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Thought experiment - a liquid is in a closed container in equilibrium with its vapour, and then suddenly all the vapour is pumped away. Switch off the pump so that instantaneosuly there is no vapour present.

How long does it take for the equilibrium vapour pressure to re-establish from the time the pumping is stopped?

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This will mostly depend on the circumstances of your experiment such as vapor pressure, empty volume above liquid, surface area, temperature and enthalpy of vaporization. Is the liquid connected to a thermal reservoir? –  Alexander Aug 7 '12 at 11:54
    
Are you asking about the case where there is air in the container (which becomes dry air when the vapour is magically removed), or the case where the liquid and the vapour are the only things in the container? It makes quite a big difference because in the latter case the low pressure will cause the liquid to start boiling until the vapour is restored, whereas in the former case the air next to the liquid becomes saturated very quickly, but you have to wait for diffusion to transport the vapour away from that layer, so saturating all the air takes a long time. –  Nathaniel Aug 7 '12 at 17:30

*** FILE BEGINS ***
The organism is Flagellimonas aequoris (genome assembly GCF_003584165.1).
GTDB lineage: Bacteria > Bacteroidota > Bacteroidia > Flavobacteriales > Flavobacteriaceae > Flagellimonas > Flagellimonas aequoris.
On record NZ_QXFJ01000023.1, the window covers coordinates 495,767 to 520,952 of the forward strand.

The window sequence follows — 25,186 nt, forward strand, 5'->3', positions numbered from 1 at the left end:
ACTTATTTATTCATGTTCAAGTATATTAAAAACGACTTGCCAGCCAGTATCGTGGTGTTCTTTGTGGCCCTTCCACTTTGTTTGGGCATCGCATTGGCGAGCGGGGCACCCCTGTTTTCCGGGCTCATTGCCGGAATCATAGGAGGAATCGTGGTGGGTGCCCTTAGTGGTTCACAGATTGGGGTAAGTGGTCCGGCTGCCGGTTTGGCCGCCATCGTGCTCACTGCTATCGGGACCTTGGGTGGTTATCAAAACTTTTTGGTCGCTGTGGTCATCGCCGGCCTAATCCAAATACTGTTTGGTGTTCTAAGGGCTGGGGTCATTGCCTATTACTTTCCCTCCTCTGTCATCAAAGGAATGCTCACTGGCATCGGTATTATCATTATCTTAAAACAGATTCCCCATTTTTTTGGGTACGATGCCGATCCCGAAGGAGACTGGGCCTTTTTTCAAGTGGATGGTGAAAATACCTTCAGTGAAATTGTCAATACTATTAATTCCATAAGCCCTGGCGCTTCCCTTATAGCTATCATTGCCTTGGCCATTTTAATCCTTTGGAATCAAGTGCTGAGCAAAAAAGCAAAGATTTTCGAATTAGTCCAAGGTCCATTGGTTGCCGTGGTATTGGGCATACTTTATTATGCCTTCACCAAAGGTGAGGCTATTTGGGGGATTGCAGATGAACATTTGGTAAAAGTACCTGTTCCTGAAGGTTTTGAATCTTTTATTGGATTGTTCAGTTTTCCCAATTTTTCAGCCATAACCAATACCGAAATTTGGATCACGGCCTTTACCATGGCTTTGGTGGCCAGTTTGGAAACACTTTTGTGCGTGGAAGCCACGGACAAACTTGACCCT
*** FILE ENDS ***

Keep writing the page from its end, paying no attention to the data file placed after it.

2 Answers 2

One can make an estimation. Consider the first part, liquid and its vapour in equilibrium. Let the vapour concentration be $n_0$ and temperature $T$ such that vapour can be treated as an ideal gas (that is there isn't much vapour).

Then the flow of molecules flying from vapour to liquid is

$$F(n_0) = \frac{1}{4} n_0 \langle v\rangle = \frac{1}{4} n_0 \sqrt{\frac{8kT}{\pi m}}$$

There is an equal but opposite flux from liquid to vapour. One may assume that this flux will remain the same if the vapour was removed.

Let $n(t)$ be the constantly increasing vapour concentration after the removing. Then it's behaviour is governed by the differential equation

$$V \frac{dn}{dt} = \left(F(n_0)-F(n) \right) S $$

where $V$ is the volume available for the vapour and $S$ is the surface area of evaporation. This equation implies that the already evaporated vapour is in equilibrium, which I guess shouldn’t be very wrong in the case in hand.

Once again, the argument is not applicable near the critical point since there vapour is almost like liquid.

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This is a very tough problem because any evaporation flux is always computed when the liquid and the vapor are in a near equilibrium state. In your problem, one needs to use the Boltzmann's equation and solve the full kinetic problem. There has been many attemps to find a simple formula for the flux, the most commonly used can be found in this paper:

http://www.google.com/url?sa=t&rct=j&q=&esrc=s&source=web&cd=1&ved=0CGUQFjAA&url=http%3A%2F%2Fwww.mie.utoronto.ca%2Flabs%2Ftkl%2Fpublications%2FWardFangExpress.pdf&ei=2jshUJjeGMe90QXpiYCQDQ&usg=AFQjCNE1eyAlPck_tx2MaKcCeqkobYHaJw&sig2=hw6URy7aqJAnBWdB_lNccA

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